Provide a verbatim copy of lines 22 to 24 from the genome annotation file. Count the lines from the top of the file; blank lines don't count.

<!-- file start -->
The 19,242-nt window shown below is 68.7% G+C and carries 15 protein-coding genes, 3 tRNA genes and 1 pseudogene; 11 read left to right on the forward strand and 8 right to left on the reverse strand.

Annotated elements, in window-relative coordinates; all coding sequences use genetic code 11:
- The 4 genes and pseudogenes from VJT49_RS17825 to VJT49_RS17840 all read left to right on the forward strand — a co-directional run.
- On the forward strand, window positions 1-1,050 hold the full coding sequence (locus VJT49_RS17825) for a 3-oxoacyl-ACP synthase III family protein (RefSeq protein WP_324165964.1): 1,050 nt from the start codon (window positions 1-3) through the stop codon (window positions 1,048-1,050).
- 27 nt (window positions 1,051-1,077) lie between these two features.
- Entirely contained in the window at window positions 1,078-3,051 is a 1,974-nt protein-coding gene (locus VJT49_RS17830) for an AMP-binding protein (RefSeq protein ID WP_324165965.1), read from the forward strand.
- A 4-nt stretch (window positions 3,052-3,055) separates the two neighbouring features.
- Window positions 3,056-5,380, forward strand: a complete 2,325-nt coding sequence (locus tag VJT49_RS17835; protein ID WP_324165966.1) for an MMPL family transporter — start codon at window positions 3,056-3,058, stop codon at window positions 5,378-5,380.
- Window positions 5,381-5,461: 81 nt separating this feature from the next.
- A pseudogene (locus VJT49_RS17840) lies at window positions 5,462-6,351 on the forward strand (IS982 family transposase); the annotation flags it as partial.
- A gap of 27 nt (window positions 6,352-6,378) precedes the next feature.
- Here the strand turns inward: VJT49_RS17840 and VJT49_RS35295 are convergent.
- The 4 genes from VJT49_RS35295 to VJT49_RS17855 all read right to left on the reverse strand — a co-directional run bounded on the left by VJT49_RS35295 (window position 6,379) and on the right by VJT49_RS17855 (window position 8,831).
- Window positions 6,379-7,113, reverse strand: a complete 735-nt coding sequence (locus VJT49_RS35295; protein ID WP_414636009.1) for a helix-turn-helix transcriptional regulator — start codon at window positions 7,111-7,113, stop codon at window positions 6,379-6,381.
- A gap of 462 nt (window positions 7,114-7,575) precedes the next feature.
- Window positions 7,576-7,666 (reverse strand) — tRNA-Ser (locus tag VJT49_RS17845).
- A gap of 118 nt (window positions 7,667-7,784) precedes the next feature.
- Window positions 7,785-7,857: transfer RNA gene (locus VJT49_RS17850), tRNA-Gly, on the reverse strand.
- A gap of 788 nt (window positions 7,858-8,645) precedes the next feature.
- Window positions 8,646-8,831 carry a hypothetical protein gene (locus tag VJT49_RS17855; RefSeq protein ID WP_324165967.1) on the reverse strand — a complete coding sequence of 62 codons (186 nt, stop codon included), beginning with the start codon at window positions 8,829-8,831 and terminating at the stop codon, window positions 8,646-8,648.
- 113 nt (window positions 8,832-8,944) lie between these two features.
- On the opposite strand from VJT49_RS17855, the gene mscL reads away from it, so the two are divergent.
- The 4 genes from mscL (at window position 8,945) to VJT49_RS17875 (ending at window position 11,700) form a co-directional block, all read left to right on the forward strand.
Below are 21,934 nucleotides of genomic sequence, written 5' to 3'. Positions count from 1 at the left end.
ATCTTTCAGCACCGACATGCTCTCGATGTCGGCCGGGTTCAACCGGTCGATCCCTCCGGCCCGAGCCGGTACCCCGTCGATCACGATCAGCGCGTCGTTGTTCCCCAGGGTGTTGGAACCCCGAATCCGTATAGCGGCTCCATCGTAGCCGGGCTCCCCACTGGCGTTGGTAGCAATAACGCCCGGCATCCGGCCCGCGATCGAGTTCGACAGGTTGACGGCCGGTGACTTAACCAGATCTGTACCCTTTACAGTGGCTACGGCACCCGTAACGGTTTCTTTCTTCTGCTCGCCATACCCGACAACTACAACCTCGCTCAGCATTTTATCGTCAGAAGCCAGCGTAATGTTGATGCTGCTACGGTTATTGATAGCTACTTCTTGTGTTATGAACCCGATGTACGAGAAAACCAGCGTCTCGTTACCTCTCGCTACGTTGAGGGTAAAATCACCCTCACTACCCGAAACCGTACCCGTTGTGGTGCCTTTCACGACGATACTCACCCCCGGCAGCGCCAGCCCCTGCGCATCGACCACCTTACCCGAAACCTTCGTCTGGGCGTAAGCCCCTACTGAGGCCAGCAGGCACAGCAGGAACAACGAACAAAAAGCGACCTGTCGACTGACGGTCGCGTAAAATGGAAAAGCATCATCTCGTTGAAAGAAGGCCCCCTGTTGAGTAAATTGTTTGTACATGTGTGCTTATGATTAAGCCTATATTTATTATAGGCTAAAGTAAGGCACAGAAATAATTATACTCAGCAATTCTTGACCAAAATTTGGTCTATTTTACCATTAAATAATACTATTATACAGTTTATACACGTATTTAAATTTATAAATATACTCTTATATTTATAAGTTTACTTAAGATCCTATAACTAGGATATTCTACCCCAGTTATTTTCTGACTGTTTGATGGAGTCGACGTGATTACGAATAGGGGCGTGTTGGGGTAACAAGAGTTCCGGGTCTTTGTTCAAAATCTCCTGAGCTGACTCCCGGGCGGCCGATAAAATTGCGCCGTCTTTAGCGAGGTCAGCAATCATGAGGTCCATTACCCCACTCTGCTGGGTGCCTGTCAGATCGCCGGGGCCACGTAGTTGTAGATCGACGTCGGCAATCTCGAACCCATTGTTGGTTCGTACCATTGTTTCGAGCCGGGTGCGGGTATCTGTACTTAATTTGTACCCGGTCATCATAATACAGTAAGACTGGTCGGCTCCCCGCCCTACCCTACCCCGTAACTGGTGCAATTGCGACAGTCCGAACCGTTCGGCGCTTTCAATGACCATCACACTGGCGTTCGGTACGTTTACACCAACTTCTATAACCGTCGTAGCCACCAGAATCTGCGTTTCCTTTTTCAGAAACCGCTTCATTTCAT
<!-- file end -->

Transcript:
- On the opposite strand from VJT49_RS17855, the gene mscL reads away from it, so the two are divergent.
- The 4 genes from mscL (at window position 8,945) to VJT49_RS17875 (ending at window position 11,700) form a co-directional block, all read left to right on the forward strand.
Below are 21,934 nucleotides of genomic sequence, written 5' to 3'. Positions count from 1 at the left end.